FIG. 1 illustrates the adjacent dies 22, 24 with the layers that pass through the saw street shown in horizontal dotted lines that represent the position of those layers before the dies are sawn apart. The PSG layer 40 is characteristically moisture permeable. As a result, the edge 40E of that layer that is exposed after the dies 22, 24 are sawn apart is susceptible to the penetration of ambient moisture, which penetration is illustrated in FIG. 1 by the wavy arrow 45. The moisture may originate in the ambient air or, in instances where the die is used as a printhead, in the liquid ink or vapor that is in the vicinity of the edge 40E.

In one embodiment, the movement of moisture into a die can have the deleterious effect of disintegrating the PSG layer 40, leading to a delamination of other thin film layers on the die. For example, delamination of the die can cause failure of electrical-signal carrying layers, such as shown as the conductive layer 42 in FIG. 1. As will become clear, embodiments of the present invention tend to prevent such delamination.

It is useful to describe next an exemplary way of fabricating the just-mentioned conductive layer 42, which in FIG. 1 extends through a hole or via 43 in the PSG layer and in the oxide 28 to contact the substrate 26. This via 43 is made by patterning a layer of photoresist material that is laid over the PSG layer 40, and thereafter etching the PSG and oxide to form the via 43. The conductive layer 42 is thereafter deposited over the PSG and into the via 43, and then patterned and etched to the configuration shown in FIG. 1.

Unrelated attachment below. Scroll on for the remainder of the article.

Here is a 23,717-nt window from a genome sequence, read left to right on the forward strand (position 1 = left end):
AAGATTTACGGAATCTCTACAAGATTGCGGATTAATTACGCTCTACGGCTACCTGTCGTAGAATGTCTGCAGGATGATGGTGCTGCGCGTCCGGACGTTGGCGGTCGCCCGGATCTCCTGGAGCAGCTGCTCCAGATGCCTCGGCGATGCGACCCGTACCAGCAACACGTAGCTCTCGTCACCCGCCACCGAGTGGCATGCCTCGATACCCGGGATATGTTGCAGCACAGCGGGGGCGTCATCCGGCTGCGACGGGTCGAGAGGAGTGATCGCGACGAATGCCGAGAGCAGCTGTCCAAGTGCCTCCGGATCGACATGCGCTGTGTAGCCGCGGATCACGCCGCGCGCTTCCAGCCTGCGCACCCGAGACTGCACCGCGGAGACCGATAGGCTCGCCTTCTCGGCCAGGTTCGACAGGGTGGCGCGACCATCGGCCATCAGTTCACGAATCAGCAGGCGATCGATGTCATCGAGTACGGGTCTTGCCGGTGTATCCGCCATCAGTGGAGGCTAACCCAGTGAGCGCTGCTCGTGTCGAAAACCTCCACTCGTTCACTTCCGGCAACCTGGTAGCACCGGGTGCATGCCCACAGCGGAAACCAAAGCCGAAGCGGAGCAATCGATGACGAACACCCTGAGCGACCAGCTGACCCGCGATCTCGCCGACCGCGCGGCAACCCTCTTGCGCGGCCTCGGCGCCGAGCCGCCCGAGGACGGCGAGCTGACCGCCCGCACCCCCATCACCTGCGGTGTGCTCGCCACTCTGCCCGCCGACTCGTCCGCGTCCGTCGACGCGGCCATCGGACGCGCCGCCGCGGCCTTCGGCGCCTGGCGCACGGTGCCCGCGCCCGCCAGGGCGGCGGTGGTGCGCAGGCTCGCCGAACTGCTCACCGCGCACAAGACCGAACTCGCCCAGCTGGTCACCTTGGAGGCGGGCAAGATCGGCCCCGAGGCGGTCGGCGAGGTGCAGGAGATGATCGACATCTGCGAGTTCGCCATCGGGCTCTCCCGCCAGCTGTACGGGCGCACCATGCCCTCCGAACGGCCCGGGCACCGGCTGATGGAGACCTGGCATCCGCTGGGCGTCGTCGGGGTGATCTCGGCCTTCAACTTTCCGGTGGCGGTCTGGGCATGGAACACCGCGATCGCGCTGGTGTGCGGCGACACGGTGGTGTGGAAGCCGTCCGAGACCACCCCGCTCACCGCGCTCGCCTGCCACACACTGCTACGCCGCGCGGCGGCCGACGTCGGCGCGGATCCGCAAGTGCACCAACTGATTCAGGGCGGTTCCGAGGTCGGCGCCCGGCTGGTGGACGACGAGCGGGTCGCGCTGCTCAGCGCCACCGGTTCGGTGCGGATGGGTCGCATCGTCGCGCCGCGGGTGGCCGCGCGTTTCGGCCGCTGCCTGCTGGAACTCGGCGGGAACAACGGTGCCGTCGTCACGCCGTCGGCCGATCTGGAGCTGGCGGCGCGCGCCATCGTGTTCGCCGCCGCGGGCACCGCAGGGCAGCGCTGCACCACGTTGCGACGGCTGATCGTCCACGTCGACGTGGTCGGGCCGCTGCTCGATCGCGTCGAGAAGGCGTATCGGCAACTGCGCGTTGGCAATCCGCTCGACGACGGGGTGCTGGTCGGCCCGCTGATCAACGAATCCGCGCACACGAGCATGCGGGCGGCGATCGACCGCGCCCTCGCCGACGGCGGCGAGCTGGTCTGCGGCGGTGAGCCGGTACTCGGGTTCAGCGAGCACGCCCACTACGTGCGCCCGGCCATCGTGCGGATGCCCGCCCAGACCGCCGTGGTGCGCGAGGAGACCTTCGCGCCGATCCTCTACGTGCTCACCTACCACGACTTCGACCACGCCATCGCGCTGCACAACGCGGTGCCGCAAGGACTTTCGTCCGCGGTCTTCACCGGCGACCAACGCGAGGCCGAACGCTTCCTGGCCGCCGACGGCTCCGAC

In one embodiment, the uppermost layer of the dies 22, 24, such as appears near their respective edges 30, 32, can be referred to as a protective layer 44 comprising, for example, a deposit of passivation material such as SiN covered with SiC.